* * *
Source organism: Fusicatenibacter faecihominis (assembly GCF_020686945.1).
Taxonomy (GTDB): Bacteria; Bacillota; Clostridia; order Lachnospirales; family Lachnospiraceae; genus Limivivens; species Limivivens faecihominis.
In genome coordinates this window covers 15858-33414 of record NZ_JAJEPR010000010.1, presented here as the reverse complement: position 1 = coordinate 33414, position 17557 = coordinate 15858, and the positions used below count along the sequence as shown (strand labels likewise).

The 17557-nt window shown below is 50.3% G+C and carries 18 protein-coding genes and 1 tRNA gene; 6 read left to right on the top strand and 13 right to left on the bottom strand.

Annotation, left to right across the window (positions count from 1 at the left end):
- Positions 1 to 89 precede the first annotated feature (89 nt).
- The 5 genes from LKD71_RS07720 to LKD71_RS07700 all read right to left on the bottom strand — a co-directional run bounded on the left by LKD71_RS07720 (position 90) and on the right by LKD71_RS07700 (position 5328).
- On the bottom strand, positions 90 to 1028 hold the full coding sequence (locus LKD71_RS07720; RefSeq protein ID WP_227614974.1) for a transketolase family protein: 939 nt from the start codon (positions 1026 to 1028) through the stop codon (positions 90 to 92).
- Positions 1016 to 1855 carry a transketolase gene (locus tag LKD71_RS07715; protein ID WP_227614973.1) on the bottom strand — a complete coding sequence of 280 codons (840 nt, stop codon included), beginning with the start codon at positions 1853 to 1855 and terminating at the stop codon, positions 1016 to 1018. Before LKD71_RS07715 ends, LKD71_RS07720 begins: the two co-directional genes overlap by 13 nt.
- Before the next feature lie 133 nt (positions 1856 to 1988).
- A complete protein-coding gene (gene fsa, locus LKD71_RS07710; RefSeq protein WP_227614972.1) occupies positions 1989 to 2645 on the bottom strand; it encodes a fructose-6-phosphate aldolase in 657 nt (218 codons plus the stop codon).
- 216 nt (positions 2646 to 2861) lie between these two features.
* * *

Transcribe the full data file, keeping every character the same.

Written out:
Source organism: Fusicatenibacter faecihominis (assembly GCF_020686945.1).
Taxonomy (GTDB): Bacteria; Bacillota; Clostridia; order Lachnospirales; family Lachnospiraceae; genus Limivivens; species Limivivens faecihominis.
In genome coordinates this window covers 15858-33414 of record NZ_JAJEPR010000010.1, presented here as the reverse complement: position 1 = coordinate 33414, position 17557 = coordinate 15858, and the positions used below count along the sequence as shown (strand labels likewise).

The 17557-nt window shown below is 50.3% G+C and carries 18 protein-coding genes and 1 tRNA gene; 6 read left to right on the top strand and 13 right to left on the bottom strand.

Annotation, left to right across the window (positions count from 1 at the left end):
- Positions 1 to 89 precede the first annotated feature (89 nt).
- The 5 genes from LKD71_RS07720 to LKD71_RS07700 all read right to left on the bottom strand — a co-directional run bounded on the left by LKD71_RS07720 (position 90) and on the right by LKD71_RS07700 (position 5328).
- On the bottom strand, positions 90 to 1028 hold the full coding sequence (locus LKD71_RS07720; RefSeq protein ID WP_227614974.1) for a transketolase family protein: 939 nt from the start codon (positions 1026 to 1028) through the stop codon (positions 90 to 92).
- Positions 1016 to 1855 carry a transketolase gene (locus tag LKD71_RS07715; protein ID WP_227614973.1) on the bottom strand — a complete coding sequence of 280 codons (840 nt, stop codon included), beginning with the start codon at positions 1853 to 1855 and terminating at the stop codon, positions 1016 to 1018. Before LKD71_RS07715 ends, LKD71_RS07720 begins: the two co-directional genes overlap by 13 nt.
- Before the next feature lie 133 nt (positions 1856 to 1988).
- A complete protein-coding gene (gene fsa, locus LKD71_RS07710; RefSeq protein WP_227614972.1) occupies positions 1989 to 2645 on the bottom strand; it encodes a fructose-6-phosphate aldolase in 657 nt (218 codons plus the stop codon).
- 216 nt (positions 2646 to 2861) lie between these two features.